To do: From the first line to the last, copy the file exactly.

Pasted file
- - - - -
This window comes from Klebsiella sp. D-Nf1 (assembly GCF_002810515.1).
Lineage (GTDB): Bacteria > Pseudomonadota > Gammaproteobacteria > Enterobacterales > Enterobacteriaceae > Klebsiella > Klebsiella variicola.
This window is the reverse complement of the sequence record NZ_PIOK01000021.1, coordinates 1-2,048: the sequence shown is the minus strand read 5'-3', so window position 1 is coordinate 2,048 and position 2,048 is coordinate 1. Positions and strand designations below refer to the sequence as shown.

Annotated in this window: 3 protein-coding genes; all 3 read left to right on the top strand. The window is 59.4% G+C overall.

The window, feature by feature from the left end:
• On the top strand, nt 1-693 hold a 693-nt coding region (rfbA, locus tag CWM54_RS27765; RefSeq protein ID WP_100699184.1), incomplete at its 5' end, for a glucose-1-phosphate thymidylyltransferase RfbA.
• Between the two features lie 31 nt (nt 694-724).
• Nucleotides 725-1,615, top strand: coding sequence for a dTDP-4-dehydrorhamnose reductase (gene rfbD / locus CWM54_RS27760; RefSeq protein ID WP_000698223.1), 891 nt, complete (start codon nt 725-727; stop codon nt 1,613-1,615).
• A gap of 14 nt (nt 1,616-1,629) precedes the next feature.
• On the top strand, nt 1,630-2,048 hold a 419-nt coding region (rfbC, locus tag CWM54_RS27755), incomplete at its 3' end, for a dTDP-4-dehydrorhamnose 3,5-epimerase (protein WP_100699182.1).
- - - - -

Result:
This window comes from Klebsiella sp. D-Nf1 (assembly GCF_002810515.1).
Lineage (GTDB): Bacteria > Pseudomonadota > Gammaproteobacteria > Enterobacterales > Enterobacteriaceae > Klebsiella > Klebsiella variicola.
This window is the reverse complement of the sequence record NZ_PIOK01000021.1, coordinates 1-2,048: the sequence shown is the minus strand read 5'-3', so window position 1 is coordinate 2,048 and position 2,048 is coordinate 1. Positions and strand designations below refer to the sequence as shown.

Annotated in this window: 3 protein-coding genes; all 3 read left to right on the top strand. The window is 59.4% G+C overall.

The window, feature by feature from the left end:
• On the top strand, nt 1-693 hold a 693-nt coding region (rfbA, locus tag CWM54_RS27765; RefSeq protein ID WP_100699184.1), incomplete at its 5' end, for a glucose-1-phosphate thymidylyltransferase RfbA.
• Between the two features lie 31 nt (nt 694-724).
• Nucleotides 725-1,615, top strand: coding sequence for a dTDP-4-dehydrorhamnose reductase (gene rfbD / locus CWM54_RS27760; RefSeq protein ID WP_000698223.1), 891 nt, complete (start codon nt 725-727; stop codon nt 1,613-1,615).
• A gap of 14 nt (nt 1,616-1,629) precedes the next feature.
• On the top strand, nt 1,630-2,048 hold a 419-nt coding region (rfbC, locus tag CWM54_RS27755), incomplete at its 3' end, for a dTDP-4-dehydrorhamnose 3,5-epimerase (protein WP_100699182.1).